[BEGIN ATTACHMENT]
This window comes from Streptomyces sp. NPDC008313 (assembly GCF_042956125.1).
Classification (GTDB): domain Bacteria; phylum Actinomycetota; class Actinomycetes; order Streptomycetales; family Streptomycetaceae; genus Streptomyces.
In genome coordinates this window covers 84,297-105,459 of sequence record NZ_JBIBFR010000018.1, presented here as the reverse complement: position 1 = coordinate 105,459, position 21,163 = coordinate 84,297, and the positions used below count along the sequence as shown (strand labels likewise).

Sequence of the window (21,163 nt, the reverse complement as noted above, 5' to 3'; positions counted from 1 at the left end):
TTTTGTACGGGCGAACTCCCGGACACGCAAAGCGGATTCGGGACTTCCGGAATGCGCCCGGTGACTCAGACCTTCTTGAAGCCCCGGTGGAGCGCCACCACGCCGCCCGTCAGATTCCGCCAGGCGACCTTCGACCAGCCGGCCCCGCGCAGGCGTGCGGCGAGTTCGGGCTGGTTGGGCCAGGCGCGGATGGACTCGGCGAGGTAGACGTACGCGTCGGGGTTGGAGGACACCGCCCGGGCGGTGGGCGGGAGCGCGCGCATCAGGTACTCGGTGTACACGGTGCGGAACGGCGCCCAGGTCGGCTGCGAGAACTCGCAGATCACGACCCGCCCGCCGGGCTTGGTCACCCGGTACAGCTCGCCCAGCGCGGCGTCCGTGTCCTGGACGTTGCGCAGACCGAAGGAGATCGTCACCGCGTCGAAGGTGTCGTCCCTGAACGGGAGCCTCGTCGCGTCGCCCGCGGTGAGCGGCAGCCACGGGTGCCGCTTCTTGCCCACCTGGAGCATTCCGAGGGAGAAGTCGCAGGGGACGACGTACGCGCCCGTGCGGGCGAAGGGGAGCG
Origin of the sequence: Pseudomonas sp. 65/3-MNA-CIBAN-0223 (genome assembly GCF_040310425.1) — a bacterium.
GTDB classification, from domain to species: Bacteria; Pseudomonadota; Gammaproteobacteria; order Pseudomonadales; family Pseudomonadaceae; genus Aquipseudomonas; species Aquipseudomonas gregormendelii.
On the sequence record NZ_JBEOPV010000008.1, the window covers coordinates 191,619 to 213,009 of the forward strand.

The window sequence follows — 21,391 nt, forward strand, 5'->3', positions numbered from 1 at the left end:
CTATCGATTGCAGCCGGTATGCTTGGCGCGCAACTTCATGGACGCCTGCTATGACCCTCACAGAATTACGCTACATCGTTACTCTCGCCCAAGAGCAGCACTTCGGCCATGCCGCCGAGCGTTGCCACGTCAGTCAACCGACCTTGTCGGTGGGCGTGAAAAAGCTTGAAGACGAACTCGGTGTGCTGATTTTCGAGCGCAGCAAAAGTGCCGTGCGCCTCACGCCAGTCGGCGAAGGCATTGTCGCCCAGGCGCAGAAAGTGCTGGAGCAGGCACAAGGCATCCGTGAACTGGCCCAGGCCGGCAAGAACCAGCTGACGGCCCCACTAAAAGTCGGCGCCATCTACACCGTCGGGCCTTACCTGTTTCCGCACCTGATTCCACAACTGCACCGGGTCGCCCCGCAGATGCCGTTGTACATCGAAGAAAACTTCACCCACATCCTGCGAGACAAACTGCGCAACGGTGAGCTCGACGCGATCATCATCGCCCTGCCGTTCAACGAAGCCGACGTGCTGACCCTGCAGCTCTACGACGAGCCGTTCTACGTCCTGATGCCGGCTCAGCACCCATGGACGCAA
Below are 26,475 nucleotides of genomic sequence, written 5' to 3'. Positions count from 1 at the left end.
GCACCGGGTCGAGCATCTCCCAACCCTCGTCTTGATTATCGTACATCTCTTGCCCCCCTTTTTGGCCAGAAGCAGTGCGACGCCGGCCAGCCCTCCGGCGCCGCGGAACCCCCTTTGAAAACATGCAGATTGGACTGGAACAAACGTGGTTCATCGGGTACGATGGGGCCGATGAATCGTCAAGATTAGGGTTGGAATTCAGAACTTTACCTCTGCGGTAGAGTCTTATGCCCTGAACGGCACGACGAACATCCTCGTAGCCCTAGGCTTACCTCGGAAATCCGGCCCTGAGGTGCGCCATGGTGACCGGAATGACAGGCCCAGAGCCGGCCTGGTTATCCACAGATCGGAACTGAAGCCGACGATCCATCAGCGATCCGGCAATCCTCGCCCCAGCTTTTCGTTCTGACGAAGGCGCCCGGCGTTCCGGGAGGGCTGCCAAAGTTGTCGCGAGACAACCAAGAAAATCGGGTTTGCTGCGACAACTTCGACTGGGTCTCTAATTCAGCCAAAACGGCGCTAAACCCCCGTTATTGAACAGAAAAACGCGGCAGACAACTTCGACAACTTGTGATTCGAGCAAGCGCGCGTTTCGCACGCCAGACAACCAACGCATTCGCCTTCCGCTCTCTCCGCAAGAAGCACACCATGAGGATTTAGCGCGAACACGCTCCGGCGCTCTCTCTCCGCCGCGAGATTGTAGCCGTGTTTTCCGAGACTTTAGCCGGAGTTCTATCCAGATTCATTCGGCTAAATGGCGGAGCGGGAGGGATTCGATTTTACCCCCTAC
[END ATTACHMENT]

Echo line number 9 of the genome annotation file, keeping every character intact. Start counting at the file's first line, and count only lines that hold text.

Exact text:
The window sequence follows — 21,391 nt, forward strand, 5'->3', positions numbered from 1 at the left end: